Cousins trick Face ID into thinking that they’re the same person

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Apple has touted the security of Face ID, but there have been a couple of exceptions to the rule.
Photo: Apple

There have already been multiple reports of close family members being able to successfully unlock each other’s iPhone X using Face ID.

After publishing a story yesterday on a kid who managed to unlock his mom’s handset, however, we heard from another pair of individuals. The difference? That this time they are not mother and son, or siblings, but “very distant” third cousins. (Although it’s still not an issue you should worry about.)

Check out the video below.

“I have also come across this issue,” Charlie Zervos told Cult of Mac in an email. “I can unlock my cousin’s iPhone X and he can unlock my one.”

Zervos said that he and his cousin are third cousins, meaning that they share at least one set of great-great-grandparents. However, he acknowledged that, “we do have similar features.”

This case is reminiscent of a recent pair of brothers in Russia, who claim that they were able to get an iPhone X to recognize both of them as the same person, after training the Face ID system to do so.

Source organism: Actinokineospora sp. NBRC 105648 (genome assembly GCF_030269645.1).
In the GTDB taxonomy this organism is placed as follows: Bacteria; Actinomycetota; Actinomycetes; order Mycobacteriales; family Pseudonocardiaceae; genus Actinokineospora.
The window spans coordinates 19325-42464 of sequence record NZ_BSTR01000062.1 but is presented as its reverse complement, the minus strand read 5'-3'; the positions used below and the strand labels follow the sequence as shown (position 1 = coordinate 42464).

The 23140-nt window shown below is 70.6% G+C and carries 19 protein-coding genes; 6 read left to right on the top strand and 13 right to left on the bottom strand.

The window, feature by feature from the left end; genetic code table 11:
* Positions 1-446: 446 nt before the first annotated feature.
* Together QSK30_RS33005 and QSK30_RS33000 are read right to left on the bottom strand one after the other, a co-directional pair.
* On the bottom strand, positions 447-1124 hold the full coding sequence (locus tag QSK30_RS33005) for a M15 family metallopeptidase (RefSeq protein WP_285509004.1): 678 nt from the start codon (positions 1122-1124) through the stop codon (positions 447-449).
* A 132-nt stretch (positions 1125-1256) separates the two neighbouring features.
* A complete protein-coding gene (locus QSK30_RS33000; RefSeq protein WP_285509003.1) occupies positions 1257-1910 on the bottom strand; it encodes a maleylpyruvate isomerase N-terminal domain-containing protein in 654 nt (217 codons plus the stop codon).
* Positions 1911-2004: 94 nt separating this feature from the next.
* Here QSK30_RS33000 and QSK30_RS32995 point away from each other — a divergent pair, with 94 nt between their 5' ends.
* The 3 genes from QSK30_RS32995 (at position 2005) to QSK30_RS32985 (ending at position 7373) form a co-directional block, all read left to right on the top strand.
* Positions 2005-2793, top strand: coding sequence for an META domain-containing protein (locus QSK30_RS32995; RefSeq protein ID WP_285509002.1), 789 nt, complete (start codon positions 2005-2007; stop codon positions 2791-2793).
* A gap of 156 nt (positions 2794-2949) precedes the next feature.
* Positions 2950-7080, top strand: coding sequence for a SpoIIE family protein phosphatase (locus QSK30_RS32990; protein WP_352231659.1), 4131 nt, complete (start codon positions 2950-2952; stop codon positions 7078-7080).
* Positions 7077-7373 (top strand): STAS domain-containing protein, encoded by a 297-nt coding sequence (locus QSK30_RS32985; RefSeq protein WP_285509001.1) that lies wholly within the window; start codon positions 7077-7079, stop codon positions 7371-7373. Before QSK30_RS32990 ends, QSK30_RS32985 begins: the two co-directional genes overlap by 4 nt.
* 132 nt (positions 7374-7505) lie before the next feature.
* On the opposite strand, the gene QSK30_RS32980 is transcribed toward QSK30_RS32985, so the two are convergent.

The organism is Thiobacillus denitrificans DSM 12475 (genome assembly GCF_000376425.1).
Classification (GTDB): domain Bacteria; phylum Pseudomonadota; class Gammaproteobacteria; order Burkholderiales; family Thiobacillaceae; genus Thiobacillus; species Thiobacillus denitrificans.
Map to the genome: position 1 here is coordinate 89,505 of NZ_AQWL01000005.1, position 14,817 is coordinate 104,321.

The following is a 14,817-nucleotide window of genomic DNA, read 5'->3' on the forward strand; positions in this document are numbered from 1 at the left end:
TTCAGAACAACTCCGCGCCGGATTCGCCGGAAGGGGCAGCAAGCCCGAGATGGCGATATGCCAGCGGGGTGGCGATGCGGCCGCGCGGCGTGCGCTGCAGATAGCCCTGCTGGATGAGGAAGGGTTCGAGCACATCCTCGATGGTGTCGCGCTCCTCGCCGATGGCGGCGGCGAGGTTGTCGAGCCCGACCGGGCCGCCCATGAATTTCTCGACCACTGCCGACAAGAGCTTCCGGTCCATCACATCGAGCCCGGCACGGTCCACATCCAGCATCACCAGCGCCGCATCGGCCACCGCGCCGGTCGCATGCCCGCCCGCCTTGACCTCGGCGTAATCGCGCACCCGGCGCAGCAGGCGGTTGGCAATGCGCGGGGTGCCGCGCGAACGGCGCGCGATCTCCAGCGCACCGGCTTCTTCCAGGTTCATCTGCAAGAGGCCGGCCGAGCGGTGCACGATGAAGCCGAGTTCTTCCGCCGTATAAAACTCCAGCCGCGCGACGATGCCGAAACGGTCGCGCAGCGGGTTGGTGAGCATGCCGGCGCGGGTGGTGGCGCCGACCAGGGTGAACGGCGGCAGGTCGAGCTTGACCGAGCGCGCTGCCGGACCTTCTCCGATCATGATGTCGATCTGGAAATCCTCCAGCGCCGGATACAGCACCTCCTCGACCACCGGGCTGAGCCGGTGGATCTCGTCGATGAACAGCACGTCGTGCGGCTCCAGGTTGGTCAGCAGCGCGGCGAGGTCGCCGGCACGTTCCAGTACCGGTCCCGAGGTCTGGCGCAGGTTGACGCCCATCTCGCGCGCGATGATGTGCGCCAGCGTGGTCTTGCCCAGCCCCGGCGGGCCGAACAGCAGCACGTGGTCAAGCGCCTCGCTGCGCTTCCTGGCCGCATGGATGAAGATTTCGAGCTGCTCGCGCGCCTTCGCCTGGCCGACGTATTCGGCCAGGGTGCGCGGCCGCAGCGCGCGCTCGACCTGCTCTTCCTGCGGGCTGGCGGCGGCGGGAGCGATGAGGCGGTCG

As Zervos told us, “I found it initially doesn’t accept [my cousin’s] face, but once he types in my pin just one time it continually allows him access to the phone, via Face ID.”

So why isn’t this something to be worried about? As I wrote about the previous Russian case:

“In the event that Face ID does not recognize an individual, it asks them to enter their passcode. However, rather than the passcode simply circumventing Face ID to unlock the device, the iPhone X apparently assumes the person unlocking the phone is the owner. The iPhone X’s sensors apparently capture the user’s face, using the new data as a correction signal for the neural network that powers Face ID.

This continual adaptation is a feature, not a bug: Unlike a fixed biometric feature such as a fingerprint, a person’s face can change on a daily basis. Updating the Face ID models means iPhone X can identify its owner if they’re wearing sunglasses, have grown a beard, etc.”

In this specific case, Face ID wasn’t — as Zervos notes — initially confused by the difference between them. It was only after they had trained it to recognize them both as one person that it started to make this error. Also worth noting is the fact that both cousins seemingly had access to the other’s pincode.

People who have managed to circumvent Face ID have sometimes pointed that it can sometimes relate to the quality of the conditions when you set it up. If you find that a family member can access your Face ID, try re-registering your Face ID under different conditions and see if it works.

But until you hear reports of thieves accessing similar looking folk’s iPhone X via Face ID, this isn’t something to get too concerned about.

Have you had any interesting experiences with Face ID so far? Let us know in the comments below.